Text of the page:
IoT should look less complicated than that…
During late 2008, early 2009 something odd and unexpected happened. Cisco reported that there were more devices connected to the internet than people, and while the concept of “Internet of Things” wasn’t entirely new any more, it only then became a reality which for the most part sneaked up on us, taking the average consumer by surprise first, only to become an integral part of our everyday lives in less than a decade.
It was only six or so years ago that we were doing the same as we used to since the invention of electricity — toggling switches like barbarians whenever we entered or left a room. Of course, some of us wanted to be fancy and opted to get a dimmer switch, and whenever we dimmed the lights, the amount of satisfaction produced by such a trivial action made us always feel a bit like magicians who finally perfected their skills of producing just the right amount of light at any time.
But how wrong we all were… Philips, a mere five years ago showed us exactly that. Now, of course, Philips was and is no pioneer in IoT technology, but they did manage to — albeit, with Apple’s help — become the cause of widespread interest in domestic IoT projects.
In its simplest form an IoT project is nothing more than the conscious decision of using internet and inter-connected connected devices in any given space — say a home — to solve a problem or upgrade a current solution. Calling it a project assumes there is planning, budgeting and implementation processes involved and there’s also a fairly clear goal to achieve. Generally speaking, the smallest IoT project tends to involve either smart-plugs, smart lights or both. These can of course then veer off into more enthusiast-level projects that involve connected heating, connected kitchen appliances, magic mirrors and the likes, which for brevity’s sake I am not going to cover in this article.
Planning an IoT project can quickly become a bigger nightmare than planning a wedding. Just like food, flowers, dresses and bowties have to work in unison, doing a project like this the right way is crucial. It will set the budget, and your expectations will be realistic. There are a few things to keep in mind at this stage:
Just looking at the sheer number of devices makes you scratch your head and reconsider your project or your budget. Of course you can always scale back, and focus on just one room at a time. IoT projects are getting increasingly cheaper, which is good news, however on the other hand as mentioned before, IoT projects are addictive and can get out of hand very easily.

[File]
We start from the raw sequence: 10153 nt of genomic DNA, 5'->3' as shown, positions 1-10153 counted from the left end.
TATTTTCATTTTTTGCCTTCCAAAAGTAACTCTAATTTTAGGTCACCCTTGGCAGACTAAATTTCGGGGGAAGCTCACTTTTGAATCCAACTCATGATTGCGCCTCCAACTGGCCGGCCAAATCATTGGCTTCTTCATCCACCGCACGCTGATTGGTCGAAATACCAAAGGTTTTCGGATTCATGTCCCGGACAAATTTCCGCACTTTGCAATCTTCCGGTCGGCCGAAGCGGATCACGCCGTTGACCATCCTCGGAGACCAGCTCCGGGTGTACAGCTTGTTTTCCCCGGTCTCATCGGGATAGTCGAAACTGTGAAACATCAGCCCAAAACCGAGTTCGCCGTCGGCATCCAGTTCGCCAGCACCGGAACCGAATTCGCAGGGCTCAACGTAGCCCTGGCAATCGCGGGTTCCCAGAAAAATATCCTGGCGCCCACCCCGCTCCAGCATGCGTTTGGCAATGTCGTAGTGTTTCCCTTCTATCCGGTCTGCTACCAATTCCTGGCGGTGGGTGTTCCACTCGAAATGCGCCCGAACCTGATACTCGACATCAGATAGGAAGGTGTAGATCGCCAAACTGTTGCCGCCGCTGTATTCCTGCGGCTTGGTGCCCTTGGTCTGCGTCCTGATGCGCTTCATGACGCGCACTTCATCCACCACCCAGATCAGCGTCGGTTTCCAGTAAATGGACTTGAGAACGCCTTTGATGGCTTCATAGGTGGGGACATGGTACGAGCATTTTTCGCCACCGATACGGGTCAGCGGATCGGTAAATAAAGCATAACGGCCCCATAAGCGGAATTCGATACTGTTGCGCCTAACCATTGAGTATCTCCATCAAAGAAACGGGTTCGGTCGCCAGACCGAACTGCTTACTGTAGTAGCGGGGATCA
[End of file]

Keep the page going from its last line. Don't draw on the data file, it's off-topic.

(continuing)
The moment you get a taste of home automation and connected home-ware, things as simple as checking on your phone whether you’ve turned the lights off in the kitchen or not, or telling Alexa to make the lights dim green while you’re watching Outlander can make you think that not only have you honed the magic art of controlling light, but you are the Wizard of Oz himself. In no-time you’ll be mounting connected thermostats to your radiators, smart smoke detectors and talking — yes talking — to your kettle about the temperature you’d want your tea at. In just a matter of weeks your life could look exactly like the below meme. Often these devices on their own don’t cost much more than their “dumb” counterparts, but collectively can run up a pretty hefty bill at the till…
IoT can be addictive…
You see, it’s one thing to plan it all out, have the necessary budget to purchase it, and it’s a completely different story getting it all to work, and yes, you often need tools. Make sure you have some. All of these require you to deal with electricity. Safety precautions are paramount and so is having the right tool for the job. An electricity testing screwdriver, a hammer, maybe some screws and a drill. A ladder will come in handy as well, trust me. The bottom line is, you need to know your home, what your walls and ceilings are like. If you are unsure about any of this, consult the necessary professional don’t just hack things together. No smart home is going to be smart enough in the face of sheer ignorance. Safety first!
It is —by any account — a magical feeling to open your eyes up to lights that wake up with you in the morning, to have the kettle on by the time you get into the kitchen, have Alexa tell you the news while you’re brushing your teeth and generally give your home a living personality mirroring yours. But it’s important to do it right. IoT devices are not mere gadgets. With every device you are adding to the network, you are building an intelligence around your home, a brain for what used to be brainless and that’s a responsibility you cannot take lightly.
Attila Vago — writer of codes, blogs and things that live on the web. Programming polyglot, pragmatic doer, member of the “taking care of business” crowd, with a no nonsense attitude. An easily inspired inspirational individual with a strong predilection towards most things nerdy, good, carnivorous food, and Lego. Uses a Mac. Runs at 6 a.m.